You have to be mindful of someone else's artistic work. Whether it be a photograph, painting or recipe written in a specific manner. A person who creates recipes is just as artistically involved in their work as any artist is. It may take an artist with paints months to finish a grand piece of work. The same goes for creating a recipe for publishing. The ingredients are such that anyone in the world can make a list of them. But it is how you put those ingredients together in order to obtain a certain flavor that the artistic value lies.

I can butter a piece of toast. But when I give very special and different directions on how to add sugar and cinnamon to that piece of toast, then my artistic side comes forth. I next send it into a magazine to be "published" and then it becomes a protected piece of property. You many not place it out there for public viewing or publically use for publishing purposes without permission. Unless you change the directions for applying the sugar and cinnamon.

And one more thing. By sending it in to a magazine or other publishing entity, you are giving all copyrights to that company. It may say "created by" but the Master Head says, published by Acme Publishing Company. That company has taken ownership of the recipe.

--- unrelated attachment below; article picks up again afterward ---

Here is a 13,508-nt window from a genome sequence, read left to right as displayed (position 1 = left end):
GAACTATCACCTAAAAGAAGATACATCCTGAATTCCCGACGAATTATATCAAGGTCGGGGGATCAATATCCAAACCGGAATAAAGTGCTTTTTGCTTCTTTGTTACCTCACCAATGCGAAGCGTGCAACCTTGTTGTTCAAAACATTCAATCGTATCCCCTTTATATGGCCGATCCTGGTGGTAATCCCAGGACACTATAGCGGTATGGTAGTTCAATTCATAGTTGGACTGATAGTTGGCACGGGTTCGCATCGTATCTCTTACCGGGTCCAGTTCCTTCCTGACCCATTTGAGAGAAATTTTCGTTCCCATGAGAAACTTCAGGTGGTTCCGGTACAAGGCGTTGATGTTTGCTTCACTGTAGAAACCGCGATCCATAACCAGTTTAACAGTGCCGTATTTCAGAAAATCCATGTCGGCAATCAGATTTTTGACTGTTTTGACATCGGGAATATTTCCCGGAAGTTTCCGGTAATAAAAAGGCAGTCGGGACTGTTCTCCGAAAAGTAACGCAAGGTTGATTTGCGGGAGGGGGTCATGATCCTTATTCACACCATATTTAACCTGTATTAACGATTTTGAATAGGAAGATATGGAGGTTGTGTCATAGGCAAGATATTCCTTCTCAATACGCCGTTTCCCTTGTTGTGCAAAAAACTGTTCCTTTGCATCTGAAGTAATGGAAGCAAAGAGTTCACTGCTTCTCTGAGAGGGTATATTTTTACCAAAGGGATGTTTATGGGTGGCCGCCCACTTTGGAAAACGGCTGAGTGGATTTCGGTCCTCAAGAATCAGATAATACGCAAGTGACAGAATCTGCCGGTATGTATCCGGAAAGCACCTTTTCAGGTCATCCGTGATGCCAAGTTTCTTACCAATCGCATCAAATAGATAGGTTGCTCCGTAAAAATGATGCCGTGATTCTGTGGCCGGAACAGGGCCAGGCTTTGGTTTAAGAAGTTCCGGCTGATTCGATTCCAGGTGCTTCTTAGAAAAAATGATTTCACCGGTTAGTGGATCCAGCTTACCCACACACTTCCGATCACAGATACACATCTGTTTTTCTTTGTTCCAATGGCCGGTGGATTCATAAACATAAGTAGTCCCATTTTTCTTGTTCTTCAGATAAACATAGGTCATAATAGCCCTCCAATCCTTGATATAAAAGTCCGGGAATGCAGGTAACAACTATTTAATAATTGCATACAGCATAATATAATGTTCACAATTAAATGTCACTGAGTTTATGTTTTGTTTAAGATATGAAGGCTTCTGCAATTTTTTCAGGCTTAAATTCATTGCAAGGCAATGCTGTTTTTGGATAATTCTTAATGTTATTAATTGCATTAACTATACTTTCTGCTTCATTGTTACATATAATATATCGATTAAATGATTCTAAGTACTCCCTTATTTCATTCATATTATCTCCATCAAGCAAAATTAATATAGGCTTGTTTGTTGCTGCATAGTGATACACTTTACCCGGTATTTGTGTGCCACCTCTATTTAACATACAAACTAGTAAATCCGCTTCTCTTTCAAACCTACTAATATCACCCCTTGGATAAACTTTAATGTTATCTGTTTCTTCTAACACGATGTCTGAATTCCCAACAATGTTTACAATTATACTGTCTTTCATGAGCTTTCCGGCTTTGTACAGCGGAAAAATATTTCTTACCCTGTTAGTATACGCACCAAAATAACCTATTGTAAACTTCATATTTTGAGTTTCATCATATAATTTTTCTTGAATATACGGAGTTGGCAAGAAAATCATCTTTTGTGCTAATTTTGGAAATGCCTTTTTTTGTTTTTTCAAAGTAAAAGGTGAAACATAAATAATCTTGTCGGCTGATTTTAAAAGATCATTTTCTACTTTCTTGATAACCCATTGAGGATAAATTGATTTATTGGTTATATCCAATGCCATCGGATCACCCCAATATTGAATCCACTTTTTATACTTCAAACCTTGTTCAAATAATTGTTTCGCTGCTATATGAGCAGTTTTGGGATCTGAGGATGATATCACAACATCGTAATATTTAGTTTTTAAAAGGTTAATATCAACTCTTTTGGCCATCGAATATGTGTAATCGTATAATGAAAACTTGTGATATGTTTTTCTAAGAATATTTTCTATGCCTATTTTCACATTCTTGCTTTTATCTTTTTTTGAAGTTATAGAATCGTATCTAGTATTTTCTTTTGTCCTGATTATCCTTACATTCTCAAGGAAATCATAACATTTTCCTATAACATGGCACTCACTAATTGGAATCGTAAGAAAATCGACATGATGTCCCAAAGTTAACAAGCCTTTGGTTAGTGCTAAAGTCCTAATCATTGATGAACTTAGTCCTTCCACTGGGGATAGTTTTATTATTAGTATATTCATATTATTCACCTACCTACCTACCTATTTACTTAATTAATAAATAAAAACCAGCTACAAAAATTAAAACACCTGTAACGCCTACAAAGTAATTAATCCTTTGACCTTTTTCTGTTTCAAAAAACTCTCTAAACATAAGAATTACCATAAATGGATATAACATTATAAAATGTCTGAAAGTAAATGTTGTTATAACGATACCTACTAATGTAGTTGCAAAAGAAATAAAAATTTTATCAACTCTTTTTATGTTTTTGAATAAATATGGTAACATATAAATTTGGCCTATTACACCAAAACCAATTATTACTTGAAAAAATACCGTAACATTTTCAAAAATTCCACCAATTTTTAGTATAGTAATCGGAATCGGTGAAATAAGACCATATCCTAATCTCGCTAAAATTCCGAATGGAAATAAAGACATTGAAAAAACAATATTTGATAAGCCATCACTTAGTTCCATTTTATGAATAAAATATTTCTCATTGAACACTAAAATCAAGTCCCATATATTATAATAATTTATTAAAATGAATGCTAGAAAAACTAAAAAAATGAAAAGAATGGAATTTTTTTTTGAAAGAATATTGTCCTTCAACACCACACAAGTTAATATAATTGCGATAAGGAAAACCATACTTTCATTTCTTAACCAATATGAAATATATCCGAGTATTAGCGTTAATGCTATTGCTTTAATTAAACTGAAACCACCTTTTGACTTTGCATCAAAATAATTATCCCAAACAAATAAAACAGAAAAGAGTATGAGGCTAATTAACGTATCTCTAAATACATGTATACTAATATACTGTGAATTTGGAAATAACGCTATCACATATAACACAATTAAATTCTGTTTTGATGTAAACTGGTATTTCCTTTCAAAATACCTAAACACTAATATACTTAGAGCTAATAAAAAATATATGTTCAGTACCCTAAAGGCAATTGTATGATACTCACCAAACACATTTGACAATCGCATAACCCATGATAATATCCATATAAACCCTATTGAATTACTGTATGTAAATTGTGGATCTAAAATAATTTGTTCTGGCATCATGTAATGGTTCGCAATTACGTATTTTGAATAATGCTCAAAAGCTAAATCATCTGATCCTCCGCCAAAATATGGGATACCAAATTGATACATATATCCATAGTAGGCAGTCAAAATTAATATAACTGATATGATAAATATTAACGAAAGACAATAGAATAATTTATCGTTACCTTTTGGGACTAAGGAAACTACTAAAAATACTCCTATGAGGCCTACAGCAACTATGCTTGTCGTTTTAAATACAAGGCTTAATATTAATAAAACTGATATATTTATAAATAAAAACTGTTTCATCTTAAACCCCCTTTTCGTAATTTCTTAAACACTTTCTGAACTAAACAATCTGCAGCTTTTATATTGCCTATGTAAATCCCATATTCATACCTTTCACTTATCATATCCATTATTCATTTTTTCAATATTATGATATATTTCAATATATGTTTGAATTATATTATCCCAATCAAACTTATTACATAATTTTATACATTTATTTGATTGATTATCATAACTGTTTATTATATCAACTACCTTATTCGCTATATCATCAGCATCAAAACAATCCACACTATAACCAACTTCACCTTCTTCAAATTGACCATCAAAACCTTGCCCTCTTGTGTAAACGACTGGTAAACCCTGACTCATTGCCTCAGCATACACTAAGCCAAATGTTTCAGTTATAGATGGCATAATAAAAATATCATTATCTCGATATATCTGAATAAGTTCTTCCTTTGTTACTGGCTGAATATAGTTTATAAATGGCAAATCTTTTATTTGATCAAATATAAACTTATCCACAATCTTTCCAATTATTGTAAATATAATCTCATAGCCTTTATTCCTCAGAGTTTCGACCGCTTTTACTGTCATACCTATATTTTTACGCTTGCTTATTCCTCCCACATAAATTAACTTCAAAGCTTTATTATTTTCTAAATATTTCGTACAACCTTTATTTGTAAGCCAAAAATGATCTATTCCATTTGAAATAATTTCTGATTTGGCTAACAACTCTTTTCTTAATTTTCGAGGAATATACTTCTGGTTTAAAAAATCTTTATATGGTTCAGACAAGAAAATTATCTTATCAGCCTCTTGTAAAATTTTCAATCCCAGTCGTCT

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Old 05-22-2015, 02:22 AM   #79
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Originally Posted by Andy M. View Post
As a side note. I have found multiple versions of a recipe credited to Julia Child and reposted on blogs. "Here's Julia's onion soup recipe, you'll love it." It's amazing that none of them are the same as Julia's actual recipe. If that was me, I'd take action as bad versions of the recipe reflect on my reputation.
Jennyma, can the publishers of Julia's recipes sue on the behalf of her family for using her name for those bad renditions of her onion soup? I too have seen some of those so-called versions of her onion soup and let me tell you, they don't even come close to her soup. The first mistake they make is the very first step in cooking the onions.
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Old 05-22-2015, 03:49 AM   #80
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Originally Posted by Addie View Post